It was a beautiful fish that measured in at 78cm. I took a few pictures and then sent her on her way. I cast around for a bit longer in the same area without a touch. I ended up fishing for 4 hours and apart from the monster flathead, I got no bites at all. The Pike, Bream and everything else just failed to show up. May it was the wind – maybe the water temperature – who knows?

Brisbane River – Pinkenba Rockwall – 25 Aug 2010

After a great week of fishing down at Iluka I was keen to get back out on my home patch around Brisbane. On Wednesday the weather was not too promising. With limited time and strong westerly winds I decided to try fishing along the Pinkenba rock wall on the north side of the Brisbane River. I usually access this spot by parking next to the QCL Cement Plant and walking around the plant to the river bank. There is a long stretch of rock wall that goes from the plant all the way to the mouth of Boggy Creek. It is fairly shallow all along here so I find it fishes best around high tide. My timing was good as I arrived right on high tide at around 9.45am. All along the rock wall there are areas where it has it has broken down and there is therefore plenty of structure at its base and as you move further out the lower rocks are completely covered in oysters.
My tactics here are to walk along the rock wall casting back up river and letting the soft plastic bump along the bottom with the current, with a few jerks every now and then. I have almost always caught fish right at the foot of this rock wall – I assume this is because the riverbed further out is fairly featureless and the bait stays close in. I walked slowly along the wall towards the river mouth but after an hour of casting, I had nothing to show for my efforts. I had been using my favourite GULP 4” Minnow soft plastic in the Pearl Watermelon colour on a 1/6th 1/0 jighead with a 10lb fluorocarbon leader. I decided to swap it for a ¼ oz blade lure in a silver rainbow colour. Sometimes the blades can be more effective at getting reluctant fish to bite. I think they annoy the fish into an attack. They have a great action and fish will feel their vibration in the water long before they see them.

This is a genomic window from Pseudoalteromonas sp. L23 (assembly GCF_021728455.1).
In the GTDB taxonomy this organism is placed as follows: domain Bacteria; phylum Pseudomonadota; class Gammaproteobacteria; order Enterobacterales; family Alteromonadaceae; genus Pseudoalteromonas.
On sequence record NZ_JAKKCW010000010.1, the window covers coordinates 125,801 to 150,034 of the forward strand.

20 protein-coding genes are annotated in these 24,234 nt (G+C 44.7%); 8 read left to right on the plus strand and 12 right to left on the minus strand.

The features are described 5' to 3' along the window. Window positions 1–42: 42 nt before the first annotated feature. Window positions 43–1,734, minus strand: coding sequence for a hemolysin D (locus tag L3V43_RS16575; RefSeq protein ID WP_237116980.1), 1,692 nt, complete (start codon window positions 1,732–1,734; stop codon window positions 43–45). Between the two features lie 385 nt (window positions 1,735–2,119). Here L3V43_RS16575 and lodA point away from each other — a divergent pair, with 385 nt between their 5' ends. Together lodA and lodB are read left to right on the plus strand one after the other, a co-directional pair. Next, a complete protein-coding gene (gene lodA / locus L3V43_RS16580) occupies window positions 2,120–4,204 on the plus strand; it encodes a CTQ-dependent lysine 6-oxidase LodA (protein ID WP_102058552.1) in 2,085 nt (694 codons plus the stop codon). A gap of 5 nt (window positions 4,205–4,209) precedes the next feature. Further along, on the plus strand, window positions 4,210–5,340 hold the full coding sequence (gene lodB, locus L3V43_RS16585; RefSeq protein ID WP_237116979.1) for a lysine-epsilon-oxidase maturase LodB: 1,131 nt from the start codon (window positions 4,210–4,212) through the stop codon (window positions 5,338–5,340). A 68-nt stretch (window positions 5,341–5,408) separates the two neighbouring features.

Buy this time I had reached the spot where the rock wall has water on both sides. The north side is a shallow, tidal inlet next to the refinery tank farm. The bottom is mud and weed beds and as long as there are a couple of feet of water, there are nearly always flathead in here. After a few casts with the blade I finally found my first fish of the morning – a flathead just on 40cm – I took a picture and put him back (we are still finishing the Jewfish from Iluka at home). I carried on in this spot for a while but could not raise anymore. The water was very cloudy after the recent rain. I then put on a smaller, GULP 3” Pearl Watermelon Minnow and decided to walk back along the wall, up river. This is an excellent soft plastic for Bream – especially when lightly weighted. I swapped the jighead down to a 1/8th 1/0. The tide was really running out hard now and I started to get a few touches close into the oyster clad rocks. After another twenty minutes with no hook ups, the lure was slammed by a solid fish. The initial hit was very hard but it was only a 30cm Bream. I put him back assuming there would be more but despite trying a few other weights, plastics and putting the blade back on, I could not find them.